Last time, we wrote a simple “dig like” unikernel. Given a domain and the address of a nameserver, the unikernel resolved the domain by asking the nameserver and returned the return to the console.

Today, we will look at another way to resolve a DNS query, being a DNS server. This is useful in its own right but also allows us to cool things with our local DNS resolver such as locally overwriting DNS names and resolving .local names, both of which we will add to our DNS resolver another day.

Today we use features only added to ocaml-dns library in version 0.15 (currently PR #52), so if you do not have this version or later, then update OPAM or pin the master branch on github.

Building a DNS server with MirageOS is simple, look at the following code:

open Lwt
open V1_LWT
open Dns
open Dns_server

let port = 53
let zonefile = "test.zone"

module Main (C:CONSOLE) (K:KV_RO) (S:STACKV4) = struct

  module U = S.UDPV4
  module DNS = Dns_server_mirage.Make(K)(S)

  let start c k s =
    let t = DNS.create s k in
    DNS.serve_with_zonefile t ~port ~zonefile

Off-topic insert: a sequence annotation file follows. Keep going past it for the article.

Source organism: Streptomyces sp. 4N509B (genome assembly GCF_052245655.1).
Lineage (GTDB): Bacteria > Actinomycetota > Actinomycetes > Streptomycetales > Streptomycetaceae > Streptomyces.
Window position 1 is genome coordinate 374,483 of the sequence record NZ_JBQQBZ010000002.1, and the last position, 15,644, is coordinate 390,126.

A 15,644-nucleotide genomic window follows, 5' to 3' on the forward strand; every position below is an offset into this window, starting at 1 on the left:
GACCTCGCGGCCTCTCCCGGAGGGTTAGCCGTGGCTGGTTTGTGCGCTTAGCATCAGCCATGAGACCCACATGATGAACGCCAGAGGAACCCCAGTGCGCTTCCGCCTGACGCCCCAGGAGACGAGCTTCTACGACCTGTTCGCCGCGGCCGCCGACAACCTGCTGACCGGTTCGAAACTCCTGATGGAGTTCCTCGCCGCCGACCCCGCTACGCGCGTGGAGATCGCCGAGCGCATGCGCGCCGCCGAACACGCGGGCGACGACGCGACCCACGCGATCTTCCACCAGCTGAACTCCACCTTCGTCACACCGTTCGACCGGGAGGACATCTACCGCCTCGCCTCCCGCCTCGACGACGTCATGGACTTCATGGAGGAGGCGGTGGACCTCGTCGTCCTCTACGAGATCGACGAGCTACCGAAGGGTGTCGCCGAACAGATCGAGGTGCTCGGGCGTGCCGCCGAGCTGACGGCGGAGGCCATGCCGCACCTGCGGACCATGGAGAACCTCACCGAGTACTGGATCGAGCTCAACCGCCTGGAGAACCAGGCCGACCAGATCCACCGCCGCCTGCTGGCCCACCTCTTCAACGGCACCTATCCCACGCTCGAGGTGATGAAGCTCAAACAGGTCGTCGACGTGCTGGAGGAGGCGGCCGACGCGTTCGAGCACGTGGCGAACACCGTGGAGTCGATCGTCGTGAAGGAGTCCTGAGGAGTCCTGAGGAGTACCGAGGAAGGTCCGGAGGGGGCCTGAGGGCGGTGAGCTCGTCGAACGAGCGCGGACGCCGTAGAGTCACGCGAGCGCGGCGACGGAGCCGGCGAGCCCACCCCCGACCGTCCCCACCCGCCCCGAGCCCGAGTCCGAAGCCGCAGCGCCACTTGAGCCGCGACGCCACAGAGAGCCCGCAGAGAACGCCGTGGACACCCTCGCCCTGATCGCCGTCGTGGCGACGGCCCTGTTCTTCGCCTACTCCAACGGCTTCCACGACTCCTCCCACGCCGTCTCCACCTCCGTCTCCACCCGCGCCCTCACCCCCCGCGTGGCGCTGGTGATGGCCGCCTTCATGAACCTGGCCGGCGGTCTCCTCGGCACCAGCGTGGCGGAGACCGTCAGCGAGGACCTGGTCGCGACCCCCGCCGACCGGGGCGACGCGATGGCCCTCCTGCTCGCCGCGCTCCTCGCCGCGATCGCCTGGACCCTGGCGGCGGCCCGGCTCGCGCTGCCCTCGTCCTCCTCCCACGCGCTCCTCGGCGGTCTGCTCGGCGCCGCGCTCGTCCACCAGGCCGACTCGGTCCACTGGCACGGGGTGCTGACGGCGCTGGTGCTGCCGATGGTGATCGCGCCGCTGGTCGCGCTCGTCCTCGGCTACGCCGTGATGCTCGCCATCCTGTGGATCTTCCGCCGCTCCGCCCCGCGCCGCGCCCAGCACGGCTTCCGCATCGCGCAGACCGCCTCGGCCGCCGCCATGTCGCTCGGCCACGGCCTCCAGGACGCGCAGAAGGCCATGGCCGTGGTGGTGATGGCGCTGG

end

The above code will serve DNS requests to port 53, responding with the resource records (RR) in test.zone. We have provided an example zone file in the repo with the code from this guide. To use this unikernel, we also need to edit the config.ml file from yesterday.

open Mirage

let data = crunch "./data"

let handler =
  foreign "Unikernel.Main" (console @-> kv_ro @-> stackv4 @-> job)

let ip_config:ipv4_config = {
  address= Ipaddr.V4.make 192 168 1 2;
  netmask= Ipaddr.V4.make 255 255 255 0;
  gateways= [Ipaddr.V4.make 192 168 1 1];
}

let direct =
  let stack = direct_stackv4_with_static_ipv4 default_console tap0 ip_config  in
  handler $ default_console $ data $ stack

let () =
  add_to_ocamlfind_libraries ["dns.mirage";"dns.lwt-core"];
  add_to_opam_packages ["dns"];
  register "dns" [direct]

We are using crunch to access the zone file in the data directory. As explain in part 1, this config file is specific to my network setup for xen backends and can easily be generalised.

You can now test your DNS server and see it work

$ dig @192.168.1.2 ns0.d1.signpo.st.

 

3 Upcoming talks

I’ve just updated my Research pages with 3 upcoming talks. More details to follow, in particular the topic for the April talk at the Computer Lab, as I cannot reuse the topics from either of the other talks.

“TBC” – Women@CL Talklet Series, University of Cambridge, April 2015

“Life on the Edge (Network)” – 2nd Oxbridge Women in Computer Science Conference, Oxford University, March 2015

On the Edge: Future-proofing the Internet with Signposts” – Systems Research Group Talklet, Date TBC